3. Prey Drive (also known as, “go chase!”). Dogs’ vision is stimulated by movement. This is why our dogs’ heads whip around (and they often want to chase) when objects or animals go past. Teaching our dogs impulse (self) control, to remain calm even when they see fast movement going past, will keep our dogs at our sides. And having them safely on leash if they don’t have perfect control, is critical to keeping them out of trouble.
4. Hormones. When love is in the air, an un-neutered male dog is quite likely to play the Romeo card, and overcome any obstacle in his way to find his true love. If you choose (and you have every right to if you are responsible) to have an unaltered dog (male or female), be responsible: be vigilant about other dogs when you take your pup out; don’t take your dog to free-run dog areas where your dog might encounter another intact dog; make certain your dog is always in a well-maintained securely fenced area when off leash.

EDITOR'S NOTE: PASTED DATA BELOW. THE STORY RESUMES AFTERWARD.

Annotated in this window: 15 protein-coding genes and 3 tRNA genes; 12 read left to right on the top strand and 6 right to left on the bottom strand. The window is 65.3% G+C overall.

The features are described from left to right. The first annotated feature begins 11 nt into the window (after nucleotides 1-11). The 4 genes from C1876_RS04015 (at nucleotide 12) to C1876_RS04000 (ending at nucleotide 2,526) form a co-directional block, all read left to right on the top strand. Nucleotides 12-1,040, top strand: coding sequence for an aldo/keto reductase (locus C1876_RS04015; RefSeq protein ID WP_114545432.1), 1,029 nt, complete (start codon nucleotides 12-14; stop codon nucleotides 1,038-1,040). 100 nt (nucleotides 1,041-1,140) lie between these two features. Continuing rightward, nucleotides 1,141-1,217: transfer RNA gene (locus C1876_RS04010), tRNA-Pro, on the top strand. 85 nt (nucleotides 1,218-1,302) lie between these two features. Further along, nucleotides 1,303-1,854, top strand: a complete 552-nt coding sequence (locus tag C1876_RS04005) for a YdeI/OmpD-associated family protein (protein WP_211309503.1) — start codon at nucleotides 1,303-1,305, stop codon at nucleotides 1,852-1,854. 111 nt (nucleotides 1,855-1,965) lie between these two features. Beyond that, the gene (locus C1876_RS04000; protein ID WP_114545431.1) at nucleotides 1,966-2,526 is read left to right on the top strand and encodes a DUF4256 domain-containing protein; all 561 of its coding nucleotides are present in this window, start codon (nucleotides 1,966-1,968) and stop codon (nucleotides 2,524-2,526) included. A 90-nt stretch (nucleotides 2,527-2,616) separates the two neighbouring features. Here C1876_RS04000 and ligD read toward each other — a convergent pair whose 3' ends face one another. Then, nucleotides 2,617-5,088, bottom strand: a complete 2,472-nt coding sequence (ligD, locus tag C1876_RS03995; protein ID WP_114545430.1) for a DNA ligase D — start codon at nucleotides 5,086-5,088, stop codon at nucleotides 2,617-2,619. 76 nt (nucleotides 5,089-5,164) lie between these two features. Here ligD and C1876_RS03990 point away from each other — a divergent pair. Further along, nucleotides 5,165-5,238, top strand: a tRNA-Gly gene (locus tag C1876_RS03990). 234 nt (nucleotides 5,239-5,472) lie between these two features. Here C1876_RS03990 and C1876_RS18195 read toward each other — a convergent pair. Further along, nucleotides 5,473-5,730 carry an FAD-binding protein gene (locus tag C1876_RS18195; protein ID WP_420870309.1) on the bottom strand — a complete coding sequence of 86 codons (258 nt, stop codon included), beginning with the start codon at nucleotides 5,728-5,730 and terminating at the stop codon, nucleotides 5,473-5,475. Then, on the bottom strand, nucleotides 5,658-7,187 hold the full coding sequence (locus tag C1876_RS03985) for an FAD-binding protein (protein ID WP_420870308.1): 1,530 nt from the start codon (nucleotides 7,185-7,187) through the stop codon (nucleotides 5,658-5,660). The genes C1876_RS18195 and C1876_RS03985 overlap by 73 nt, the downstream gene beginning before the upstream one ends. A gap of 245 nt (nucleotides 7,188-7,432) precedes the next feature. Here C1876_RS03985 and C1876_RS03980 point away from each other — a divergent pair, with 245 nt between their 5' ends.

5. Human error. What can I say… I’ve seen loose dogs dashing across roads while owners calmly say, “my dog is completely trained off leash, she just isn’t listening to me right now.” I’ve helped search for dogs who darted out of cars when doors were opened. My recommendation: if your dog is not perfectly trained in all situations, your dog should not be off leash unless you are in an area where the dog is safe in any circumstance. Dogs can get excited and act on the spur of the moment. Before you open any door, put your dog on leash. If you want your dog to have some freedom to roam on hikes but he is not perfectly trained, use a 30’ tracking leash/line so that you have the ability to get to your dog in case something happens. Very few of us are perfect 100% of the time, ditto for our dogs: always err on the side of safety.
KEEPING OUR DOGS SAFELY AT HOME
Make certain that when your dog is outside off leash, that he is in a securely fenced area. Regularly check the integrity of the fence (including height, areas that might be dug out underneath, areas that have objects that the dog can climb on and scale the fence).
When your dog is outside and on leash, be certain he is in a well-fitting collar or harness that he cannot “back out of” if frightened, startled or aroused.